The Bannock tribe were originally Northern Paiute but are more culturally affiliated with the Northern Shoshone. They are in the Great Basin classification of Indigenous People. Their traditional lands include northern Nevada, southeastern Oregon, southern Idaho, and western Wyoming. Today they are enrolled in the federally recognized Shoshone-Bannock Tribes of the Fort Hall Reservation of Idaho, located on the Fort Hall Indian Reservation.
The History of Utah is an examination of the human history and social activity within the state of Utah located in the western United States.
Sacagawea was a Lemhi Shoshone woman who, at age 16, met and helped the Lewis and Clark Expedition in achieving their chartered mission objectives by exploring the Louisiana Territory. Sacagawea traveled with the expedition thousands of miles from North Dakota to the Pacific Ocean, helping to establish cultural contacts with Native American populations in addition to her contributions to natural history.
Washakie is a ghost town in far northern Box Elder County, Utah, United States. Lying some 3 miles (4.8 km) southeast of Portage, it was established in 1880 by The Church of Jesus Christ of Latter-day Saints for the settlement of the Northwestern Shoshone. The Washakie Indian Farm was home to the main body of this Native American band through most of the 20th century. By the mid-1970s, Washakie's residents were gone and the property sold to a private ranching operation. Today the tribal reservation consists of a small tract containing the Washakie cemetery, and the tribe is seeking to acquire more of the surrounding land. The old LDS chapel in Washakie is now on the National Register of Historic Places.
Eastern Shoshone are Shoshone who primarily live in Wyoming and in the northeast corner of the Great Basin where Utah, Idaho and Wyoming meet and are in the Great Basin classification of Indigenous People. They lived in the Rocky Mountains during the 1805 Lewis and Clark Expedition and adopted Plains horse culture in contrast to Western Shoshone that maintained a Great Basin culture.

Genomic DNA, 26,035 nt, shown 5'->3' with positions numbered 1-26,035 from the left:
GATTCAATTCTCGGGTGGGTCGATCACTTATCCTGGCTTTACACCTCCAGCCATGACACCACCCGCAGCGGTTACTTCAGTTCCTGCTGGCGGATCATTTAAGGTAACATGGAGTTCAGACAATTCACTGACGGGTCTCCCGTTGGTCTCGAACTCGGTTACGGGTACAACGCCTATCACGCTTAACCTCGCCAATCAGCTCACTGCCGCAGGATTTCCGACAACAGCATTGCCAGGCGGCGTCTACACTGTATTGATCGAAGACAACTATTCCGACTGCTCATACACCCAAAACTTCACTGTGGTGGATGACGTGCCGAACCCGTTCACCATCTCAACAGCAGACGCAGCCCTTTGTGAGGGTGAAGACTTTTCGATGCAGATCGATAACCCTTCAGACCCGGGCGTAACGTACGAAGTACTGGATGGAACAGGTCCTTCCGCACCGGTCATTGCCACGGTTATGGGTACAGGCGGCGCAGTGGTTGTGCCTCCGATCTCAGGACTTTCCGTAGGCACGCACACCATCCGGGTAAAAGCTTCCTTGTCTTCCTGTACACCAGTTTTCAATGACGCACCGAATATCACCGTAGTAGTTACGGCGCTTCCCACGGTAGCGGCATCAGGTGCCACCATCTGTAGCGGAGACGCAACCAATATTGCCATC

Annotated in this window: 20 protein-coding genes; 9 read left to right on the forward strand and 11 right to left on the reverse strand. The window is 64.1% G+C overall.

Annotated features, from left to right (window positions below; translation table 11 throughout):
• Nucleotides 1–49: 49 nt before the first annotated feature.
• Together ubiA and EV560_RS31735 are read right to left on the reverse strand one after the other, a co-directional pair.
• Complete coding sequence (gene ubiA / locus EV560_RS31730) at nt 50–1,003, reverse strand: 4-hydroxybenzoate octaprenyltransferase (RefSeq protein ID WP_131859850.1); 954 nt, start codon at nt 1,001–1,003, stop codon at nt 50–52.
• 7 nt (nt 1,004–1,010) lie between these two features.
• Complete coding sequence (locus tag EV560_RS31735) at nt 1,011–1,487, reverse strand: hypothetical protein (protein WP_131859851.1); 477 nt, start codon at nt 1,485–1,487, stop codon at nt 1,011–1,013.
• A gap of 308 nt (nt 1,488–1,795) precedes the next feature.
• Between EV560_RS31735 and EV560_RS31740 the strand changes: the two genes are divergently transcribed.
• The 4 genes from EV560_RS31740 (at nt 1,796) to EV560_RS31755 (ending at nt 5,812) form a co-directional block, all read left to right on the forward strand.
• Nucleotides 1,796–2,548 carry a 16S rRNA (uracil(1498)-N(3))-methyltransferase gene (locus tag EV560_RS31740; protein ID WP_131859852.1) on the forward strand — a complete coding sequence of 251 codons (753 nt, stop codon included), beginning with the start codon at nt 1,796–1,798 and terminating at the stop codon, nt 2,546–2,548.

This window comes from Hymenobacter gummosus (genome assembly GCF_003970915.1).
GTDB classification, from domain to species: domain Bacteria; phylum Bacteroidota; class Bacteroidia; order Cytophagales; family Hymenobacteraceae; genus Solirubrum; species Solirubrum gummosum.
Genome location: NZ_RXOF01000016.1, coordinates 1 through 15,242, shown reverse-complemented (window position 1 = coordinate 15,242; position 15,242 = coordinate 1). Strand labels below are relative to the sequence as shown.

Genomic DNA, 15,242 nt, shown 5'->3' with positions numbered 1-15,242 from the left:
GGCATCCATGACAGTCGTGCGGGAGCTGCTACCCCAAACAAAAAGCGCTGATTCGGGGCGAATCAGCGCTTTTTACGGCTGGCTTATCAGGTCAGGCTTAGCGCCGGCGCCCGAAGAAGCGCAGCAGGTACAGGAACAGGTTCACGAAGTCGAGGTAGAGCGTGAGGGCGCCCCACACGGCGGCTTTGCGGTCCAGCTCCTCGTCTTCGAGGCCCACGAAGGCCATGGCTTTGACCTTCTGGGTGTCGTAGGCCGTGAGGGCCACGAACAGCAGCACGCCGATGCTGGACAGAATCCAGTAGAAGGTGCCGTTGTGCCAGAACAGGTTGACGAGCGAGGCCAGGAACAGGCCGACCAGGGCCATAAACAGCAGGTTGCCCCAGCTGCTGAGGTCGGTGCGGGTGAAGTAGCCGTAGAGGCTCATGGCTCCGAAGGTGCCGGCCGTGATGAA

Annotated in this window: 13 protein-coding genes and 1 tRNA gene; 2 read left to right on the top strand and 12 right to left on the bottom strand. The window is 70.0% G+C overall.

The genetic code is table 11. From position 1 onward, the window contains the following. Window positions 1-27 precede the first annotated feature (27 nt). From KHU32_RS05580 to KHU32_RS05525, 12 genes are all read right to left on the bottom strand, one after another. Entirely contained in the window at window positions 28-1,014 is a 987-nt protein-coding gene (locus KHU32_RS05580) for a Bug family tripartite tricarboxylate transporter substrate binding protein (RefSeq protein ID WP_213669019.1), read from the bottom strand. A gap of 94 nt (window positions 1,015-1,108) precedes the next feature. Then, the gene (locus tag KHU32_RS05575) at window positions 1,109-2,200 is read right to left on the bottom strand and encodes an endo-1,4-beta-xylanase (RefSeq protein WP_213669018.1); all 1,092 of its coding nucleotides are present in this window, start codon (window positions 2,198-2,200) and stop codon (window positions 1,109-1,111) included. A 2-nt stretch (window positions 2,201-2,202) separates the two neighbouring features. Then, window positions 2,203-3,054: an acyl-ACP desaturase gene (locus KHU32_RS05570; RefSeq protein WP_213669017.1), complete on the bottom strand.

The Lemhi Shoshone are a tribe of Northern Shoshone, also called the Akaitikka, Agaidika, or "Eaters of Salmon". The name "Lemhi" comes from Fort Lemhi, a Mormon mission to this group. They traditionally lived in the Lemhi River Valley and along the upper Salmon River in Idaho. Bands were very fluid and nomadic, and they often interacted with and intermarried other bands of Shoshone and other tribes, such as the Bannock. Today most of them are enrolled in the Shoshone-Bannock Tribes of the Fort Hall Reservation of Idaho.
Fort Lemhi was a mission approximately two miles (3 km) north of present-day Tendoy, Idaho, occupied by Mormon missionaries from 1855 to 1858.
The Lemhi Reservation was a United States Indian Reservation for the Lemhi Shoshone from 1875 to 1907. During almost all this time their main chief was Tendoy.
Northern Shoshone are Shoshone of the Snake River Plain of southern Idaho and the northeast of the Great Basin where Idaho, Wyoming and Utah meet. They are culturally affiliated with the Bannock people and are in the Great Basin classification of Indigenous People.
The Box Elder Treaty is an agreement between the Northwestern Shoshone and the United States government, signed on July 30, 1863. It was adopted after a period of conflict which included the Bear River Massacre on January 29, 1863. The treaty had little effect until 1968, when the United States compensated the Northwestern band for their land claim at a rate of about 50¢ per acre.
Mormonism has had a long history in the Pacific Northwest of the United States. Mormons have had a large influence on the region's development, as they settled throughout the states of Idaho, Oregon, and Washington, and took part in the construction of the region's early infrastructure, as well as worked in the lumber mills and mines across these states. Today, despite a period of discrimination based on their religious affiliation, the region boasts a relatively large population of members of The Church of Jesus Christ of Latter-day Saints compared to other parts of the United States outside of Utah.
Brigham Dwaine Madsen was a historian of indigenous peoples of the American West, of the people of Utah and surrounding states, and of Mormonism. He was a professor at the University of Utah.